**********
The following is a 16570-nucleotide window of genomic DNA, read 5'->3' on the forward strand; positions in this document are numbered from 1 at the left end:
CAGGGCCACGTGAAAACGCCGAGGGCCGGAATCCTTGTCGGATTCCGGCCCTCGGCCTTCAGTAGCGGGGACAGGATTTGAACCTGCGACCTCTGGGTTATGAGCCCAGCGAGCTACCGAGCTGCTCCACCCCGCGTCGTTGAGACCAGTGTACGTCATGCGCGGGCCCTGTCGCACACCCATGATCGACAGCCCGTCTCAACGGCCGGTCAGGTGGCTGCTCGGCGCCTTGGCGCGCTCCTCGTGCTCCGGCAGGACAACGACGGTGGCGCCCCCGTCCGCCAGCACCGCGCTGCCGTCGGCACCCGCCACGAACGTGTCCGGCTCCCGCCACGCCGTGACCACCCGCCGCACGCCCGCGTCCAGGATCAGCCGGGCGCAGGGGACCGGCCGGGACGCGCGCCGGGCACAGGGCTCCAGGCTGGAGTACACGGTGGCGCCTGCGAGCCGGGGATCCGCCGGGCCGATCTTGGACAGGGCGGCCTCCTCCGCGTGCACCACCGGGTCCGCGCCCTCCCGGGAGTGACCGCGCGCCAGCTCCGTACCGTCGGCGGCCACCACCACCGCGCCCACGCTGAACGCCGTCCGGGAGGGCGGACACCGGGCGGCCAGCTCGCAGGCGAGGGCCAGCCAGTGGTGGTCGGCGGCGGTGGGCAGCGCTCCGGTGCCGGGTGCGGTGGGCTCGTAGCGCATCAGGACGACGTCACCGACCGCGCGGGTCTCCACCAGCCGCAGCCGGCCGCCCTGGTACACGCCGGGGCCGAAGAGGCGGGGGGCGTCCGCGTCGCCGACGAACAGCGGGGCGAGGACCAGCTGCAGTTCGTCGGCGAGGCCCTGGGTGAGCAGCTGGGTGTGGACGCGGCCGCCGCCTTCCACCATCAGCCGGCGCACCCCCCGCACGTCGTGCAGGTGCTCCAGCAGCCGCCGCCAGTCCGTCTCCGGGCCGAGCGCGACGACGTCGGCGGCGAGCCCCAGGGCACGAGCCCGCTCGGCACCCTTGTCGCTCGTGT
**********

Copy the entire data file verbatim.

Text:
The following is a 16570-nucleotide window of genomic DNA, read 5'->3' on the forward strand; positions in this document are numbered from 1 at the left end:
CAGGGCCACGTGAAAACGCCGAGGGCCGGAATCCTTGTCGGATTCCGGCCCTCGGCCTTCAGTAGCGGGGACAGGATTTGAACCTGCGACCTCTGGGTTATGAGCCCAGCGAGCTACCGAGCTGCTCCACCCCGCGTCGTTGAGACCAGTGTACGTCATGCGCGGGCCCTGTCGCACACCCATGATCGACAGCCCGTCTCAACGGCCGGTCAGGTGGCTGCTCGGCGCCTTGGCGCGCTCCTCGTGCTCCGGCAGGACAACGACGGTGGCGCCCCCGTCCGCCAGCACCGCGCTGCCGTCGGCACCCGCCACGAACGTGTCCGGCTCCCGCCACGCCGTGACCACCCGCCGCACGCCCGCGTCCAGGATCAGCCGGGCGCAGGGGACCGGCCGGGACGCGCGCCGGGCACAGGGCTCCAGGCTGGAGTACACGGTGGCGCCTGCGAGCCGGGGATCCGCCGGGCCGATCTTGGACAGGGCGGCCTCCTCCGCGTGCACCACCGGGTCCGCGCCCTCCCGGGAGTGACCGCGCGCCAGCTCCGTACCGTCGGCGGCCACCACCACCGCGCCCACGCTGAACGCCGTCCGGGAGGGCGGACACCGGGCGGCCAGCTCGCAGGCGAGGGCCAGCCAGTGGTGGTCGGCGGCGGTGGGCAGCGCTCCGGTGCCGGGTGCGGTGGGCTCGTAGCGCATCAGGACGACGTCACCGACCGCGCGGGTCTCCACCAGCCGCAGCCGGCCGCCCTGGTACACGCCGGGGCCGAAGAGGCGGGGGGCGTCCGCGTCGCCGACGAACAGCGGGGCGAGGACCAGCTGCAGTTCGTCGGCGAGGCCCTGGGTGAGCAGCTGGGTGTGGACGCGGCCGCCGCCTTCCACCATCAGCCGGCGCACCCCCCGCACGTCGTGCAGGTGCTCCAGCAGCCGCCGCCAGTCCGTCTCCGGGCCGAGCGCGACGACGTCGGCGGCGAGCCCCAGGGCACGAGCCCGCTCGGCACCCTTGTCGCTCGTGT